This second volume of reGeneration, just released by Aperture, comes five years after the first; not enough time to measure whether the project organizers, William A. Ewing and Nathalie Herschdorfer, are fulfilling their mission, which is to publish and exhibit work by photographers likely to be known in twenty years’ time. Nor is it entirely clear that focusing one’s curatorial efforts on art school graduates will always yield work of the most lasting value.

But it is clear that Ewing and Herschdorfer have reached out to gather in photography from all over the academic world. The eighty artists in this book have affiliations with some 120 schools, located everywhere from Finland and France to Australia, Lebanon, China, Japan, Argentina, India, and Ecuador. Nearly 720 artists from those schools were “candidates” for the selection, so inclusion in this volume was no mean feat.

In New England, these schools were “invited to participate”: Harvard; Mass Art; RISD; SMFA; Art Institute of Boston; and Yale.

From these programs, these photographers surfaced (in alphabetical order): George Awde; Jen Davis; Dru Donovan; Shane Lavalette; David Molander; Richard Mosse; Sasha Rudensky; and Robert Watermeyer.  They were born between 1978 and 1987, some outside of the United States. Some had not finished their programs when the book went to press, so this is truly a speculative venture, a prediction based on a snapshot of time and taste.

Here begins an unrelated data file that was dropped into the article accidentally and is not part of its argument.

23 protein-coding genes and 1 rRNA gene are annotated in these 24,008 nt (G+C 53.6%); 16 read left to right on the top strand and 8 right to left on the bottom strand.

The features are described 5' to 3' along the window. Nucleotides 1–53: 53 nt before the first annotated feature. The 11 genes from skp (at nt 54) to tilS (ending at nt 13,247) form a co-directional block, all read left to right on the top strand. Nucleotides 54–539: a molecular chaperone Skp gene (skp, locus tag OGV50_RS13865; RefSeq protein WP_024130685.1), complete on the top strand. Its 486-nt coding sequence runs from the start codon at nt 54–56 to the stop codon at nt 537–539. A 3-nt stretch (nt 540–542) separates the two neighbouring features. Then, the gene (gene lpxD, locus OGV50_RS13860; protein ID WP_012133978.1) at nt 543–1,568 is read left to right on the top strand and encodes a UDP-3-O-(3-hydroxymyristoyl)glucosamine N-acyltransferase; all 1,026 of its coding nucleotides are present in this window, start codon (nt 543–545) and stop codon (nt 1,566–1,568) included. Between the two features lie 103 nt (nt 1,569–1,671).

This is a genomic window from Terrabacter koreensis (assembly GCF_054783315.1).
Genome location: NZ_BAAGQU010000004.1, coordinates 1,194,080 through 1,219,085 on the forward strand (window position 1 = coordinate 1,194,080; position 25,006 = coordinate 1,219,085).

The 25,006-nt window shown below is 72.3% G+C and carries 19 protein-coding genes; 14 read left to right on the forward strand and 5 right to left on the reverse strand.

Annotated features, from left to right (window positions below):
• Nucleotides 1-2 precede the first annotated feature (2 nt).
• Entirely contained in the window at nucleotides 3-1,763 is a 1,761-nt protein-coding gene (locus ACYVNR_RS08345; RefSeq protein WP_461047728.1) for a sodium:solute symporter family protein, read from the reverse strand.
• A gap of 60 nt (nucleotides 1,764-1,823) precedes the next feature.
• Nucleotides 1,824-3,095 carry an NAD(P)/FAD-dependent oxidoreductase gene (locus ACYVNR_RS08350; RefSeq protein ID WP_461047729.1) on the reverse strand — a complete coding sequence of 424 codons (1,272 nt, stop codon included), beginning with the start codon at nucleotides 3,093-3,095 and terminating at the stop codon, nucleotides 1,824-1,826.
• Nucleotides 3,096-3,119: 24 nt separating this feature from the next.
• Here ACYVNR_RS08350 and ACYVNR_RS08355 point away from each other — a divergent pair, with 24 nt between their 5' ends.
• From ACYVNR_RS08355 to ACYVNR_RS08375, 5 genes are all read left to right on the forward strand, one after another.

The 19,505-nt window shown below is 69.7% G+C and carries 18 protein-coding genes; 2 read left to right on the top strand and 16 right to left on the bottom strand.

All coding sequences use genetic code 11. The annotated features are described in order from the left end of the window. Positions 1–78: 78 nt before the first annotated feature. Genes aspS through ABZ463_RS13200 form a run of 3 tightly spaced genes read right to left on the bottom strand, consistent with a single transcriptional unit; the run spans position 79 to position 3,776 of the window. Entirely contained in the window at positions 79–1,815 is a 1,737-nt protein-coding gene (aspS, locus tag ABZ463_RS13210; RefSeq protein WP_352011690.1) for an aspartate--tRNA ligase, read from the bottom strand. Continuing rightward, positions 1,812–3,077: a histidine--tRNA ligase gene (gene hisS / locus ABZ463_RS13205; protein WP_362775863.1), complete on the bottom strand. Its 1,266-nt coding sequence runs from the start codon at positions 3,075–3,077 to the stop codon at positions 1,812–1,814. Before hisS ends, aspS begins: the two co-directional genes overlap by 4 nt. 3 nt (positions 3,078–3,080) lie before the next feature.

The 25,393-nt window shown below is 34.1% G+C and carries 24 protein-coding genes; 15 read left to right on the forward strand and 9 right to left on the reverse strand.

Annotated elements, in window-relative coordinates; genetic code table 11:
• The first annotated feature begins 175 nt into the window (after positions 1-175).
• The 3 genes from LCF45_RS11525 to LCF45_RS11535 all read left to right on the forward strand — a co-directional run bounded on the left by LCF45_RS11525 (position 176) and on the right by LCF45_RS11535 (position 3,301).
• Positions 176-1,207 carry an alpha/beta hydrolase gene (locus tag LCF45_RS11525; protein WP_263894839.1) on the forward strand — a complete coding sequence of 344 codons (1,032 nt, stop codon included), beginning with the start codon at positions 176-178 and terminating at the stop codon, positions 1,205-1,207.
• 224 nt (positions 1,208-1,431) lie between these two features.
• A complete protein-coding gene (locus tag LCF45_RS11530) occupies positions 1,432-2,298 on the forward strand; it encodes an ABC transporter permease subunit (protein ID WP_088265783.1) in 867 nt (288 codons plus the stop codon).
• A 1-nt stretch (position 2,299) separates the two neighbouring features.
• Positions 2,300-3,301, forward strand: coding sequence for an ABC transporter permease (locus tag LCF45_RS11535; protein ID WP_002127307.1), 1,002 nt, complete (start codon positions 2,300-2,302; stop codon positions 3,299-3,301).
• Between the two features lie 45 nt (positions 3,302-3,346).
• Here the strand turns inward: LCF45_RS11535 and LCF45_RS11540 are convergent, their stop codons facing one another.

I don’t know many of the artists in the book, but I do have to admit to a certain thrill at seeing that Dru, Shane, and Jen were selected—wonderful photographers all. Congratulations on “passing the grade.” Remember, our eyes are on you for the next twenty years.

Link to information about the book.

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Here‘s the Boston Globe review of Jerome Liebling’s new show of large digital prints (courtesy of Singer Editions), a 29-print retrospective drawn from six decades of photographic engagement by the Amherst-based Liebling. I’m heading up to see the show with a friend this weekend, and I couldn’t imagine a better reason for a road trip.